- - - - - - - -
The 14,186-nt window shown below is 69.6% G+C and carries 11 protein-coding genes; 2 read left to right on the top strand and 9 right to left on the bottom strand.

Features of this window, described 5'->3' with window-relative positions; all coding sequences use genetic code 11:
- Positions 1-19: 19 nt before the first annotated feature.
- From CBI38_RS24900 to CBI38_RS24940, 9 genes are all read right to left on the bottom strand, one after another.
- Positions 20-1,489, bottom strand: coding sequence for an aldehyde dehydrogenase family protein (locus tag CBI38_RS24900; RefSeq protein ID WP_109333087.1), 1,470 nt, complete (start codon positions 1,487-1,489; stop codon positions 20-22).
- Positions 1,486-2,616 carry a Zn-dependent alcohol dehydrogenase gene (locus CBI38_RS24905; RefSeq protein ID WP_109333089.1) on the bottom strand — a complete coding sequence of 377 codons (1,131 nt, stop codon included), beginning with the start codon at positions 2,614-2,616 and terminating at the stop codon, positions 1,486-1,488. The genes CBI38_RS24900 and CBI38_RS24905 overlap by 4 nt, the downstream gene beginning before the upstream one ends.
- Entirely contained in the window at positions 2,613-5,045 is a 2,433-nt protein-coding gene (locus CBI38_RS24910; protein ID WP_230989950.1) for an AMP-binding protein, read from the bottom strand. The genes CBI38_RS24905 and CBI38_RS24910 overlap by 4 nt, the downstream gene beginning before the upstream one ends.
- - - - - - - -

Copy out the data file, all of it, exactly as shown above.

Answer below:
The 14,186-nt window shown below is 69.6% G+C and carries 11 protein-coding genes; 2 read left to right on the top strand and 9 right to left on the bottom strand.

Features of this window, described 5'->3' with window-relative positions; all coding sequences use genetic code 11:
- Positions 1-19: 19 nt before the first annotated feature.
- From CBI38_RS24900 to CBI38_RS24940, 9 genes are all read right to left on the bottom strand, one after another.
- Positions 20-1,489, bottom strand: coding sequence for an aldehyde dehydrogenase family protein (locus tag CBI38_RS24900; RefSeq protein ID WP_109333087.1), 1,470 nt, complete (start codon positions 1,487-1,489; stop codon positions 20-22).
- Positions 1,486-2,616 carry a Zn-dependent alcohol dehydrogenase gene (locus CBI38_RS24905; RefSeq protein ID WP_109333089.1) on the bottom strand — a complete coding sequence of 377 codons (1,131 nt, stop codon included), beginning with the start codon at positions 2,614-2,616 and terminating at the stop codon, positions 1,486-1,488. The genes CBI38_RS24900 and CBI38_RS24905 overlap by 4 nt, the downstream gene beginning before the upstream one ends.
- Entirely contained in the window at positions 2,613-5,045 is a 2,433-nt protein-coding gene (locus CBI38_RS24910; protein ID WP_230989950.1) for an AMP-binding protein, read from the bottom strand. The genes CBI38_RS24905 and CBI38_RS24910 overlap by 4 nt, the downstream gene beginning before the upstream one ends.